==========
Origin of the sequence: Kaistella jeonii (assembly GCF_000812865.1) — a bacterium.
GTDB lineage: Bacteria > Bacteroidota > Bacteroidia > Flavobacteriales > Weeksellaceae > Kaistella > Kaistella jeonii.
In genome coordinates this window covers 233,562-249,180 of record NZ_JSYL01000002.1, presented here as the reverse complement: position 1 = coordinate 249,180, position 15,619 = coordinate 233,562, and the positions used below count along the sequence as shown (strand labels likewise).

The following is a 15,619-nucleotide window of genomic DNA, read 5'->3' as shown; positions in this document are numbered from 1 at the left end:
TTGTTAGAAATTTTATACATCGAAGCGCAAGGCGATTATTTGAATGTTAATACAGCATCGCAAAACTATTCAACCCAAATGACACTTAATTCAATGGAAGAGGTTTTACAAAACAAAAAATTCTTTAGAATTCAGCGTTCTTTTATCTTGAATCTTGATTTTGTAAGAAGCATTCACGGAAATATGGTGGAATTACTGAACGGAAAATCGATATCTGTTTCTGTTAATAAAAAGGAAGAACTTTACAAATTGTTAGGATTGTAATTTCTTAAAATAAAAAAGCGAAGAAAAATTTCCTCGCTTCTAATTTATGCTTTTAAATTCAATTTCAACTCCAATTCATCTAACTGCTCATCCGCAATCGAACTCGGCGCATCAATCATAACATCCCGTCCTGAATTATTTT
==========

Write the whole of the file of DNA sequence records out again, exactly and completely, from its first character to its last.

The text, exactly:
Origin of the sequence: Kaistella jeonii (assembly GCF_000812865.1) — a bacterium.
GTDB lineage: Bacteria > Bacteroidota > Bacteroidia > Flavobacteriales > Weeksellaceae > Kaistella > Kaistella jeonii.
In genome coordinates this window covers 233,562-249,180 of record NZ_JSYL01000002.1, presented here as the reverse complement: position 1 = coordinate 249,180, position 15,619 = coordinate 233,562, and the positions used below count along the sequence as shown (strand labels likewise).

The following is a 15,619-nucleotide window of genomic DNA, read 5'->3' as shown; positions in this document are numbered from 1 at the left end:
TTGTTAGAAATTTTATACATCGAAGCGCAAGGCGATTATTTGAATGTTAATACAGCATCGCAAAACTATTCAACCCAAATGACACTTAATTCAATGGAAGAGGTTTTACAAAACAAAAAATTCTTTAGAATTCAGCGTTCTTTTATCTTGAATCTTGATTTTGTAAGAAGCATTCACGGAAATATGGTGGAATTACTGAACGGAAAATCGATATCTGTTTCTGTTAATAAAAAGGAAGAACTTTACAAATTGTTAGGATTGTAATTTCTTAAAATAAAAAAGCGAAGAAAAATTTCCTCGCTTCTAATTTATGCTTTTAAATTCAATTTCAACTCCAATTCATCTAACTGCTCATCCGCAATCGAACTCGGCGCATCAATCATAACATCCCGTCCTGAATTATTTT